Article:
Teaching a DiscDog Puppy to Catch | Bridging the Take

Teaching a disc dog puppy to catch is a rather simple task. All you have to do is set up a situation where a catch is likely and then allow the dog to make the catch. That said, setting up a situation where a catch is likely is not a simple, cut and dried operation. Bridging the Take relies on backchaining and shaping to solve this problem.

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Backchaining and Shaping For the Win!

Shaping and backchaining are the goto techniques for creating behaviors that are difficult or too complex to teach in a traditional manner.

Traditionally, people find out their dog is a disc dog when they throw a disc out there and the dog runs out and makes the catch. Boom! DiscDog!

Teaching a dog that doesn’t do this naturally or teaching a puppy who doesn’t have the mouth-eye coordination to track the disc or the physical skills to run a disc down with the above mentioned “traditional method” can lead to frustration.

The traditional method if it is taught is frontchaining, if it just happens it’s capturing. This is not an option for puppies and many dogs. When capturing and frontchaining fails, it’s time to move on to shaping and backchaining.

Backchaining is starting at the finish of the behavior and shaping is using successive approximation of the behavior to get closer and closer to the finished behavior.

Bridging the take relies on shaping and backchaining to create the catch.

Start with the Finished Behavior – the Bite

A cued Bite is essentially the final mechanic of the catch – teeth on and secure the target. Use this finished behavior as the starting point and work backwards to shape the mid-air catch.

Once the dog wants to bite and knows how to bite a disc, the disc can be moved away from the dog. This simulates and reinforces the catch and can be used to shape the full behavior.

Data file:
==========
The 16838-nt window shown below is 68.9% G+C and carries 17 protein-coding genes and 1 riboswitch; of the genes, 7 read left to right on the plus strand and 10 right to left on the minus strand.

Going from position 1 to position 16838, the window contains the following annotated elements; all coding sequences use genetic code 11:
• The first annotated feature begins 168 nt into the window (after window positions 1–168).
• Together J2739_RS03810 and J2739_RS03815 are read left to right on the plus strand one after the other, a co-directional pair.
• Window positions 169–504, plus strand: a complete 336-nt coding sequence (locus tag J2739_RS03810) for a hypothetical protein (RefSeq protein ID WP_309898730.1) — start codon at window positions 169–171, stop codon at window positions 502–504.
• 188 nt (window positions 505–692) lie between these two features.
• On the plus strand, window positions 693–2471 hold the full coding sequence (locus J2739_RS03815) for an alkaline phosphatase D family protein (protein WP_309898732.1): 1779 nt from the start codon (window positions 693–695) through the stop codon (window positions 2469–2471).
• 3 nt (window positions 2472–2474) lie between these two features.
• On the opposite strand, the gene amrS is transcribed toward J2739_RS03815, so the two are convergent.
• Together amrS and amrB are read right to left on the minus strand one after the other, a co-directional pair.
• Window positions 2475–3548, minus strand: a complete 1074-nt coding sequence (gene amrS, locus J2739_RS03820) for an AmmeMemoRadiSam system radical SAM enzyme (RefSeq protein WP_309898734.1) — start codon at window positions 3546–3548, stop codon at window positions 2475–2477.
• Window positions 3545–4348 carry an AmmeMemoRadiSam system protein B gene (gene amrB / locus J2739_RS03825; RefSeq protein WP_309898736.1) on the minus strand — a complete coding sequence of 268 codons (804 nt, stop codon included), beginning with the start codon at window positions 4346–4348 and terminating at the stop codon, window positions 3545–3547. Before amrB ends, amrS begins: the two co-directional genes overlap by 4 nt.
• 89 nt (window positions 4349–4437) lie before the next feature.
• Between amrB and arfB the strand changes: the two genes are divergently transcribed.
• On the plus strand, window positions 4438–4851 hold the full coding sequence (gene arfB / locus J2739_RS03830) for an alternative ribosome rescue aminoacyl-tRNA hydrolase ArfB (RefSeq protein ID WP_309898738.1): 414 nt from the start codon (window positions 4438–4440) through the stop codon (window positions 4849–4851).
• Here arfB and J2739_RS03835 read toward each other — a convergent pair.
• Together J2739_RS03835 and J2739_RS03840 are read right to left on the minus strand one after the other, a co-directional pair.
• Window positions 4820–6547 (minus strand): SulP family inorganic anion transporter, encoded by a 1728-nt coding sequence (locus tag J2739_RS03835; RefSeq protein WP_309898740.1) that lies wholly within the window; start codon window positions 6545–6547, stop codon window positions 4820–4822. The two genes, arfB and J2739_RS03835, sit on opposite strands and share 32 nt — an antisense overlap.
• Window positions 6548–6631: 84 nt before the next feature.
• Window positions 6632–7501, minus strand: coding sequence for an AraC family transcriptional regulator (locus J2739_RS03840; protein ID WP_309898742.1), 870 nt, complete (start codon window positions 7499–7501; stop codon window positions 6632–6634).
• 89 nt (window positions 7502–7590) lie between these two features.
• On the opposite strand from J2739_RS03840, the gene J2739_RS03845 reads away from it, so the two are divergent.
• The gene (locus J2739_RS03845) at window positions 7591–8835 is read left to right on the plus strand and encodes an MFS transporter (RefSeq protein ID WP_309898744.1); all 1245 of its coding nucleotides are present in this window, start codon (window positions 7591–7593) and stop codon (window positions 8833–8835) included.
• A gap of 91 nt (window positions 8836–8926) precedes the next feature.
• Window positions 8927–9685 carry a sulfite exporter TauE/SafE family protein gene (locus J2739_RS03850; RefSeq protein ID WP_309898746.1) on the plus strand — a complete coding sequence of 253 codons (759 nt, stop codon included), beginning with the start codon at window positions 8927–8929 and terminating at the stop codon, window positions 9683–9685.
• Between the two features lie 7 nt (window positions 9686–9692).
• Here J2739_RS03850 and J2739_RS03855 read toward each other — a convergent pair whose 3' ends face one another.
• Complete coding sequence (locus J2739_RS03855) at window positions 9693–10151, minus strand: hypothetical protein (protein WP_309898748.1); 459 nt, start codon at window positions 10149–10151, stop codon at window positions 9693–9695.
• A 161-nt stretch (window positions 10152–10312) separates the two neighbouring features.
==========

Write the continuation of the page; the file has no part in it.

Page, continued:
Use Prey Drive to your Advantage

Once the dog is actively going after the bite on a moving target, ramp up the intensity by teasing and coaxing out more aggressive and challenging attempts at the Bite behavior.

Pulling the dog around your body as done in this video is a great way to get the dog interested in chasing the toy while maintaining control over where and when the bite happens. Use this to ramp up the dog’s intensity and desire to get the disc.

Taking it away from the dog will get you more than trying to give it to the dog. We all remember the one who got away – even if it was in 8th grade. 😉

Toss it To Yourself to Shape the Flying Target

Once we’ve got the finish of the behavior well reinforced and strongly desired, just start working backwards and shaping the full behavior. Toss the disc early and make the catch, letting the dog see the process and put a bite on the disc a bit later.

It won’t take long until both you and the dog start to catch on to this game and the dog starts to rush to the bite and you start to time your catch closer to the time the dog will meet the disc for the bite.

Continue to close the gap between bite-time™ and catch-time, reducing the gap between the two. In no time your dog will be close to snatching the target out of the air before you can make the catch.

Once you are in danger of having the disc snatched out of the air before you can catch it just let the dog finish up the skill. Don’t make the catch, let the dog make the move.

Make It Fun – Play With Your Dog

Having a fun game of “I can get it before you!” is a great way to entice the dog to take a chance on going faster and harder after the disc. It is OK and desirable for you to snatch it from the dog and to cultivate a playful game where you and your pup “battle” to steal the disc.

Be sure to make the game fun for both of you. If it is fun for both of you this skill will shape up right away and you’ll be able to mark and reinforce the catch and start to shape it into a more mature and challenging skill.

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Throwing With Intent

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